Montclair Studio Players
Theater props, furniture and paraphernalia lie scattered around the basement at Studio Playhouse on Alvin Street. The Montclair Studio Players lost almost their entire stock of props and stage sets when the basement flooded on Aug. 11. PHOTO COURTESY MONTCLAIR STUDIO PLAYERS

By ERIN ROLL
roll@montclairlocal.news

The magic trunk is gone.

So are the period typewriters, a collection of antique rugs, and several tubs of children’s books that were to appear onstage in a show this October.

The Montclair Studio Players lost almost their entire stock of set pieces and props when the basement at Studio Playhouse on Alvin Street flooded on Aug. 11.

“Well, everyone’s kind of shell-shocked,” said Amy Fox, the president of Studio Players. She and a crew of volunteers had been at the theater on Monday, trying to clear out the basement so repairs could start.

“Our entire workshop, which is full of our set pieces, is pretty much a total loss,” Fox said.

The basement’s slop sink was dislodged from the floor, and Fox expected the furnace was going to need repairs.

Water poured into the basement, apparently from two sources: the sewers, and through doors when flood waters ran down the driveway at the edge of the property.

The force of the water was enough to cause furniture to start floating around the basement. Some of the furniture crashed into a rack of paint cans, causing them to spill.

The theater was awaiting an inspection from Studio Players’ insurance adjuster as of Monday afternoon. Insurance adjustments depend on whether most of the water came up from the sewer, which is covered under their insurance, or in through a window or door, which might not be, said Fox.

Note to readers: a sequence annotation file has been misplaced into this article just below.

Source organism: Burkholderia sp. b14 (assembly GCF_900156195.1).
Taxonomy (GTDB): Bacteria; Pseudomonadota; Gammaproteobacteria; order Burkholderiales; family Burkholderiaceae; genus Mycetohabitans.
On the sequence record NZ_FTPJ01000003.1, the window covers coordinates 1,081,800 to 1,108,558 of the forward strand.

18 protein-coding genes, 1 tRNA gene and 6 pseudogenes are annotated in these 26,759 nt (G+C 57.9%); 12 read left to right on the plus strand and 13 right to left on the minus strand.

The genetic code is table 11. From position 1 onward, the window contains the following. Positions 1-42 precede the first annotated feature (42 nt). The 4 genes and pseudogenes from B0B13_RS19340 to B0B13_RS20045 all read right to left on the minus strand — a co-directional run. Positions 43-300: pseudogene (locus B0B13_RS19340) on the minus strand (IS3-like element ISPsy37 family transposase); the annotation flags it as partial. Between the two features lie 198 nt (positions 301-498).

The theater is the home base for the Essex Youth Theater. Because the theater’s electrical panel was damaged, Fox said it was likely that the Essex Youth Theater would have to rely on the work lights instead of using the full theater lights for its upcoming show. The stage and theater were not effected. Students who use the theater for camp would still have a place to perform.

The theater’s set collection includes furniture collected a piece at a time over the years, some of it almost 100 years old. A lot of these items have great sentimental value, Fox said, and are going to be extremely difficult, if not impossible, to replace.

Fox was especially saddened over the fate of the theater’s magic trunk: an antique trunk that someone had outfitted with an “escape hatch” at the back, enabling someone to magically appear and disappear in it. The trunk has been a featured prop in many of Studio Players’ children’s shows over the years, to the extent that Studio Players named one of its regular programs for children after the trunk.

“Putting it out to go into a dumpster today was just heartbreaking,” Fox said. “It’s the worst. It’s terrible.”

The lost props also included period typewriters and artwork that community members had donated over the years. “That’s all gone.”

It may be close to a month before the Studio Players are able to accept donations of new goods, or are able to start replacing its lost props and sets. The basement needs to be cleaned, dried out and disinfected.

But Fox said that if community members have furniture or props that they would like to donate, they can hold on to them until the basement is ready to hold items again.

The Studio Players’ season is expected to go ahead as planned. The first mainstage show, set in a library, is planned for October.

But the theater had been collecting children’s books and bookshelves to use in that show, and all of those were lost in the flood. The theater will have to start collecting books all over again.

The first show in September will be a staged reading of a Sept. 11-themed play, “The Guys.” Since it is a staged reading, Fox said the play requires a very small set: not much more than a love seat.

“The Montclair community has always been good to us, the community at large has been good to us.” Fox said.

For more information on how to donate, visit the Montclair Studio Players’ website at studioplayhouse.org. 

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